Get the Best Cocktails in Delhi at These Bars

Cocktails lined up, India
Cocktails lined up, India | Ashutosh Jha / Getty Images
Meenakshi Reddy Madhavan

A leading beverage expert in Delhi gives us a list of bars that make the best cocktails in New Delhi.

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In the ’80s and ’90s drinking culture in Delhi was limited to men in bars drinking large pegs of whiskey. Luckily, times have changed. Specialty cocktails are hugely popular now, with bars across the city offering fancy drinks and excellent service. Karina Aggarwal, also known as Gigglewater411, is one of Delhi’s leading beverage writers. She has shared her list of the best cocktails in the city with Culture Trip, whether at a restaurant or a members-only club.


This members-only club regularly opens its doors to non-members for a fee (but not on Tuesdays). It has a gorgeous stage and frequently hosts live acts, a sprawling terrace and plush interiors. Karina told us, ‘this space is a mix of everything you want from a cocktail bar – beautiful design, an assortment of live acts and a bar team that really knows what it’s doing.’ It also has a regular film club on Mondays, in a tie up with independent cinema platform, MUBI. The menu is small and has a mix of Japanese and European bites, and the drinks menu also features an extensive wine list, if that’s more your style. Try the Dufftown Dram, a cocktail made from Glenfiddich 12, Fernet-Branca and grapefruit syrup, garnished with grapefruit candy.


The team behind Sidecar also own a very popular speakeasy-style bar in Gurgaon called Cocktails & Dreams, so when they opened their Greater Kailash II bar, they were already popular with Delhi folk. ‘It’s managed to carry over that same warm neighbourhood bar appeal,’ says Karina. ‘It’s the kind of place where everybody knows your name.’ Which is unusual for a bar so large, but seems to fit given the cosy seating, crowded bookshelves and intimate tables, which make it feel like you’re settling in for a drink at a friend’s house. Co-owner Yangdup Lama is an award-winning mixologist, and there’s even a drink named after him: the Yang’s Old Fashioned, made with betel nut infused bourbon, and served with date and maple cordial and orange bitters.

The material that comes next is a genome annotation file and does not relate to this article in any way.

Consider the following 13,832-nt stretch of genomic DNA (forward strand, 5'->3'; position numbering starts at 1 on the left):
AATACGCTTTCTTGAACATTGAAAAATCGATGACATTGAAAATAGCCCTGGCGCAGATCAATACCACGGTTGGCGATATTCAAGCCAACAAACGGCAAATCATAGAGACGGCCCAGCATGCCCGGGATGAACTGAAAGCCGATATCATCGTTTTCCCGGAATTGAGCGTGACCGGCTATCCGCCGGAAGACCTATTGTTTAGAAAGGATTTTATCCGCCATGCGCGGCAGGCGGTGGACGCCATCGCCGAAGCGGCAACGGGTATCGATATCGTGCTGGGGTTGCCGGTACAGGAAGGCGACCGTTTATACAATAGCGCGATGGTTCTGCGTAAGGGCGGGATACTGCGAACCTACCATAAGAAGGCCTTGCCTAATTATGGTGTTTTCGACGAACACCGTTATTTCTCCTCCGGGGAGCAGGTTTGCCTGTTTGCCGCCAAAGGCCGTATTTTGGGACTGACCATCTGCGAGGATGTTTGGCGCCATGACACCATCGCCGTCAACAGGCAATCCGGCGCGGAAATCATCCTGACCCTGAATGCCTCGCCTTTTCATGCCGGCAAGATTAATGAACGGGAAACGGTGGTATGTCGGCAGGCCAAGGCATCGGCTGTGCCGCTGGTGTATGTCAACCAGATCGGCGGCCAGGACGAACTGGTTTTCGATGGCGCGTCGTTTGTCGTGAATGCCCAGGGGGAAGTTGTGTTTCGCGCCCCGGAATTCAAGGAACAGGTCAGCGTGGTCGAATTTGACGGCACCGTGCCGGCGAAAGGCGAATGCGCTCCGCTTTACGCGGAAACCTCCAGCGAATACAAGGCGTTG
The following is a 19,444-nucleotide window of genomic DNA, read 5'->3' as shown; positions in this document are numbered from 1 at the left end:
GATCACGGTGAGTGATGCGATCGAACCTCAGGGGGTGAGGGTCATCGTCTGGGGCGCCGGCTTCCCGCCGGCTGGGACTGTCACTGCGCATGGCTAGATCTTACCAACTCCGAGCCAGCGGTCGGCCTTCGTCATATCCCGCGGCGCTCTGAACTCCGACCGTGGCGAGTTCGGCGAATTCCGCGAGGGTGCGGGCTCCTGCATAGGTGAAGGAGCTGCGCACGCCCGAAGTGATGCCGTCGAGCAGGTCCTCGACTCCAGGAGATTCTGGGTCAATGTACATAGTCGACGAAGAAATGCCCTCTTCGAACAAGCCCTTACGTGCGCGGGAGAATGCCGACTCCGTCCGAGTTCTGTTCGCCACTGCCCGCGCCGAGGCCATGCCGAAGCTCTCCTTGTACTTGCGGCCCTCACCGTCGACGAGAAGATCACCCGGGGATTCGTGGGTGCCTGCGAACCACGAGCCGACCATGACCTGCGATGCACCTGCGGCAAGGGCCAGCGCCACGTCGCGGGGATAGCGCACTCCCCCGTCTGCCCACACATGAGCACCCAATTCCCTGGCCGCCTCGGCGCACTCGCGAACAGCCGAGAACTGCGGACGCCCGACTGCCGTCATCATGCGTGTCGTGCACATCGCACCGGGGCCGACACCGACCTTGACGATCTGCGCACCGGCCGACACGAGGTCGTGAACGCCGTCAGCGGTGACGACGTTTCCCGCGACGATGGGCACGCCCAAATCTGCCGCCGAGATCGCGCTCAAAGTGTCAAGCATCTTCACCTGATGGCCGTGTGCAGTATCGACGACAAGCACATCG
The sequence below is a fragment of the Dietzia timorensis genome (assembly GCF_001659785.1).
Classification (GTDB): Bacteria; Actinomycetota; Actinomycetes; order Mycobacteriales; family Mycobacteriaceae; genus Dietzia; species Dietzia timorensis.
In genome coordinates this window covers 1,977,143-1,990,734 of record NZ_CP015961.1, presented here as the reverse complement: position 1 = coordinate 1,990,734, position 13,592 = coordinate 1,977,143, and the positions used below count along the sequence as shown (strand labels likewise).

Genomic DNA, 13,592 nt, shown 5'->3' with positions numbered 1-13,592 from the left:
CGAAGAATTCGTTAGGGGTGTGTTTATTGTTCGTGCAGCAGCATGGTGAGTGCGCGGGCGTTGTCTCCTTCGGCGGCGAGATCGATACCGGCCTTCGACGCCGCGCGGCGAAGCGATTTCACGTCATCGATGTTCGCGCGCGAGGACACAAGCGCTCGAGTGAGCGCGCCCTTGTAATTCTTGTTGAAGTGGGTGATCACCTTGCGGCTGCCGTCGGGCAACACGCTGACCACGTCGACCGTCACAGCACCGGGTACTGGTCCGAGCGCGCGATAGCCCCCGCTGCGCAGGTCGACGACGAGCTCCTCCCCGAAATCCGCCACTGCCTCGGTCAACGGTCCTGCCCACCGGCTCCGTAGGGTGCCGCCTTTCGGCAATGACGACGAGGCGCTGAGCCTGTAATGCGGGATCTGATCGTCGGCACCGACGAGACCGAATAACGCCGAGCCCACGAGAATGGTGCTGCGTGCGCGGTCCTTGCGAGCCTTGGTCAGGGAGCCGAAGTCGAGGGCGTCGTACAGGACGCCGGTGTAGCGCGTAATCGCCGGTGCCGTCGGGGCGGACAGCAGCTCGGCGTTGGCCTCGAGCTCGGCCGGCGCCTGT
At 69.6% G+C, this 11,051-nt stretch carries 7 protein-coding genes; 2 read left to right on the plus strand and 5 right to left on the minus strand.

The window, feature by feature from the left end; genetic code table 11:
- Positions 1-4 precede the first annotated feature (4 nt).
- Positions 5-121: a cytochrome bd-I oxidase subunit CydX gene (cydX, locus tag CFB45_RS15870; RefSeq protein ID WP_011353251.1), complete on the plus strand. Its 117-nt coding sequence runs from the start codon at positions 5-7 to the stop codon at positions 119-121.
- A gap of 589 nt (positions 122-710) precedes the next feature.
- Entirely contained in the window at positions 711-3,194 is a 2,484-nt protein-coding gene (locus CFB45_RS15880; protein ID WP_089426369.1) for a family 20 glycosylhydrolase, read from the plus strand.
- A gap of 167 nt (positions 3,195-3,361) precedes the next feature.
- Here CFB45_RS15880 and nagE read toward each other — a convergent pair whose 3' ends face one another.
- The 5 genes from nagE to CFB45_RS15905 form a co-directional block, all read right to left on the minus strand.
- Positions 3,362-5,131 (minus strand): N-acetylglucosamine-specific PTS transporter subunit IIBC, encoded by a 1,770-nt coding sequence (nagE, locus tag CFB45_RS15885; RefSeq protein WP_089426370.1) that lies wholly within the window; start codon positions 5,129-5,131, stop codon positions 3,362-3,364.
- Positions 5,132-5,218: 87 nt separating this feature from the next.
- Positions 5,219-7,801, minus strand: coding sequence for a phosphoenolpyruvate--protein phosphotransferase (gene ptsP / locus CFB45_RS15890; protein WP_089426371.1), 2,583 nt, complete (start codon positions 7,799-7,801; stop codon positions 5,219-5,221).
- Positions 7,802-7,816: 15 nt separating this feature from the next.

PCO is, as Karina says, ‘perhaps India’s original neo-speakeasy.’ You used to be only able to access by typing a secret code into a box, but even though it’s a bit more mainstream these days, Karina thinks that ‘it still conveys that ’20s vintage charm – think plush leather Chesterfields, dim lamps, regal bar-tops and ornate glassware. If you’re looking for quiet cocktails and conversation to a soundtrack of Ella Fitzgerald and Frank Sinatra, head upstairs. On certain days of the week the basement area can turn into quite the raucous spot.’ In keeping with the speakeasy theme, the menu is packed with lush cocktails, with detailed explanations of each drink’s origins. It also has a special cocktail hour, where the menu is organised by flavour and strength, so you’ll find a Lavender Tonic in the Fruity & Floral section and a James Brown (peanut butter rum, coffee liqueur, angostura bitter and salt) under Bittersweet & Spirit Forward.


In a city obsessed with exclusivity, it is no surprise that many of the bars on this list are secret or available only if you call ahead. Hoots‘ started out like that: a small living room-esque area under the hugely-popular wine bar Perch, as a way of showing off specialty cocktails. You could only get in if you knew the phone number and called ahead, and there wasn’t even a sign indicating where to go. Well, not any longer. It ‘has finally come into the light,’ Karina says. ‘It’s cosy, quiet and has a menu that plays a fair bit with modern cocktailing techniques but wraps it all up in a classic sensibility.’ Its signature cocktails have only numbers for names. Try the No. 4: tequila, clarified citrus, clarified grapefruit juice, hibiscus cordial and sparkling wine.